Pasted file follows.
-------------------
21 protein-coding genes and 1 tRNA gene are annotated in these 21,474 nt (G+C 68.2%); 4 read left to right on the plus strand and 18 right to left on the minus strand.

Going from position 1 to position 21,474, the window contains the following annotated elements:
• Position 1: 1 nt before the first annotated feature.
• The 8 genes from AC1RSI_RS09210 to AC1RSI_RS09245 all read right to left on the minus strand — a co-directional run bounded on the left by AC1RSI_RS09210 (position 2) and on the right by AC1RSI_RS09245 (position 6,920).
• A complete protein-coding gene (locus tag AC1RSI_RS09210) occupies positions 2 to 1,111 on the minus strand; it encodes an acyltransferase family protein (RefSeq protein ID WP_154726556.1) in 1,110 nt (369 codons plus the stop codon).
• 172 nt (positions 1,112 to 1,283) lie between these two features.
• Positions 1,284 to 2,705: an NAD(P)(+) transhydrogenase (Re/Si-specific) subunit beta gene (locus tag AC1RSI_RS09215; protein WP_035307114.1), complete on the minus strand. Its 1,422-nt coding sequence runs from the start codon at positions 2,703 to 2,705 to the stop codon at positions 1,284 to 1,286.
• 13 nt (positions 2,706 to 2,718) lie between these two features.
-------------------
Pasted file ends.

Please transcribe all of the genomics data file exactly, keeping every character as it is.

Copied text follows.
21 protein-coding genes and 1 tRNA gene are annotated in these 21,474 nt (G+C 68.2%); 4 read left to right on the plus strand and 18 right to left on the minus strand.

Going from position 1 to position 21,474, the window contains the following annotated elements:
• Position 1: 1 nt before the first annotated feature.
• The 8 genes from AC1RSI_RS09210 to AC1RSI_RS09245 all read right to left on the minus strand — a co-directional run bounded on the left by AC1RSI_RS09210 (position 2) and on the right by AC1RSI_RS09245 (position 6,920).
• A complete protein-coding gene (locus tag AC1RSI_RS09210) occupies positions 2 to 1,111 on the minus strand; it encodes an acyltransferase family protein (RefSeq protein ID WP_154726556.1) in 1,110 nt (369 codons plus the stop codon).
• 172 nt (positions 1,112 to 1,283) lie between these two features.
• Positions 1,284 to 2,705: an NAD(P)(+) transhydrogenase (Re/Si-specific) subunit beta gene (locus tag AC1RSI_RS09215; protein WP_035307114.1), complete on the minus strand. Its 1,422-nt coding sequence runs from the start codon at positions 2,703 to 2,705 to the stop codon at positions 1,284 to 1,286.
• 13 nt (positions 2,706 to 2,718) lie between these two features.